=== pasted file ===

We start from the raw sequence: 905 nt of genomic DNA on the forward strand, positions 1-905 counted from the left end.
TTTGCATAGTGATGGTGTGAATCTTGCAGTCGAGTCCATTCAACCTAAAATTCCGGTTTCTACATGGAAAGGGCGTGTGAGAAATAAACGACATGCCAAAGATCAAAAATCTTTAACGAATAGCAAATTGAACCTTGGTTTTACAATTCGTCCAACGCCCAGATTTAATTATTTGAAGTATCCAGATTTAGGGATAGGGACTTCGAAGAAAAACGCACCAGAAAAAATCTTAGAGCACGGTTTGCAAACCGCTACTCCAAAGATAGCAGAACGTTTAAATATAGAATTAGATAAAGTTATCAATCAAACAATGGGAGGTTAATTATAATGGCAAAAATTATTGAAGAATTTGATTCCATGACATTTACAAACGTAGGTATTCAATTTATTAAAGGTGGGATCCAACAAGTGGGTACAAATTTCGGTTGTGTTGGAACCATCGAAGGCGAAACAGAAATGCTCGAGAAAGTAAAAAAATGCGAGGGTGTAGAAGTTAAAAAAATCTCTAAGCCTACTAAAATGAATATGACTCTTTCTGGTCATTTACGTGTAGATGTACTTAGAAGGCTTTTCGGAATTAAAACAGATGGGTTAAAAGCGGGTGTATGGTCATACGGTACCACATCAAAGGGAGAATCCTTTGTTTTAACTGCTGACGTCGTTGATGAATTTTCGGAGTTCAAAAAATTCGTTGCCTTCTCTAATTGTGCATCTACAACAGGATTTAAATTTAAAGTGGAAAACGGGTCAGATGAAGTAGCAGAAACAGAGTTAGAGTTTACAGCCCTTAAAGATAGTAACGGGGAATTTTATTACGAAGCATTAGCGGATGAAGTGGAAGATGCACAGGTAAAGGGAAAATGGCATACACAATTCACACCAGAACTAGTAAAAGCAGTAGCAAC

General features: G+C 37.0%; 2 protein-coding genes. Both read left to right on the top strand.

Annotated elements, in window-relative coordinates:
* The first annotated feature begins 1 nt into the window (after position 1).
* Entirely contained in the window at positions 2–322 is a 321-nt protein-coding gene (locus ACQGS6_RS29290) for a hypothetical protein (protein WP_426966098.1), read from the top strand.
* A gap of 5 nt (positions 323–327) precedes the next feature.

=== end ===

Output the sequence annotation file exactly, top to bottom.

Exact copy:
We start from the raw sequence: 905 nt of genomic DNA on the forward strand, positions 1-905 counted from the left end.
TTTGCATAGTGATGGTGTGAATCTTGCAGTCGAGTCCATTCAACCTAAAATTCCGGTTTCTACATGGAAAGGGCGTGTGAGAAATAAACGACATGCCAAAGATCAAAAATCTTTAACGAATAGCAAATTGAACCTTGGTTTTACAATTCGTCCAACGCCCAGATTTAATTATTTGAAGTATCCAGATTTAGGGATAGGGACTTCGAAGAAAAACGCACCAGAAAAAATCTTAGAGCACGGTTTGCAAACCGCTACTCCAAAGATAGCAGAACGTTTAAATATAGAATTAGATAAAGTTATCAATCAAACAATGGGAGGTTAATTATAATGGCAAAAATTATTGAAGAATTTGATTCCATGACATTTACAAACGTAGGTATTCAATTTATTAAAGGTGGGATCCAACAAGTGGGTACAAATTTCGGTTGTGTTGGAACCATCGAAGGCGAAACAGAAATGCTCGAGAAAGTAAAAAAATGCGAGGGTGTAGAAGTTAAAAAAATCTCTAAGCCTACTAAAATGAATATGACTCTTTCTGGTCATTTACGTGTAGATGTACTTAGAAGGCTTTTCGGAATTAAAACAGATGGGTTAAAAGCGGGTGTATGGTCATACGGTACCACATCAAAGGGAGAATCCTTTGTTTTAACTGCTGACGTCGTTGATGAATTTTCGGAGTTCAAAAAATTCGTTGCCTTCTCTAATTGTGCATCTACAACAGGATTTAAATTTAAAGTGGAAAACGGGTCAGATGAAGTAGCAGAAACAGAGTTAGAGTTTACAGCCCTTAAAGATAGTAACGGGGAATTTTATTACGAAGCATTAGCGGATGAAGTGGAAGATGCACAGGTAAAGGGAAAATGGCATACACAATTCACACCAGAACTAGTAAAAGCAGTAGCAAC

General features: G+C 37.0%; 2 protein-coding genes. Both read left to right on the top strand.

Annotated elements, in window-relative coordinates:
* The first annotated feature begins 1 nt into the window (after position 1).
* Entirely contained in the window at positions 2–322 is a 321-nt protein-coding gene (locus ACQGS6_RS29290) for a hypothetical protein (protein WP_426966098.1), read from the top strand.
* A gap of 5 nt (positions 323–327) precedes the next feature.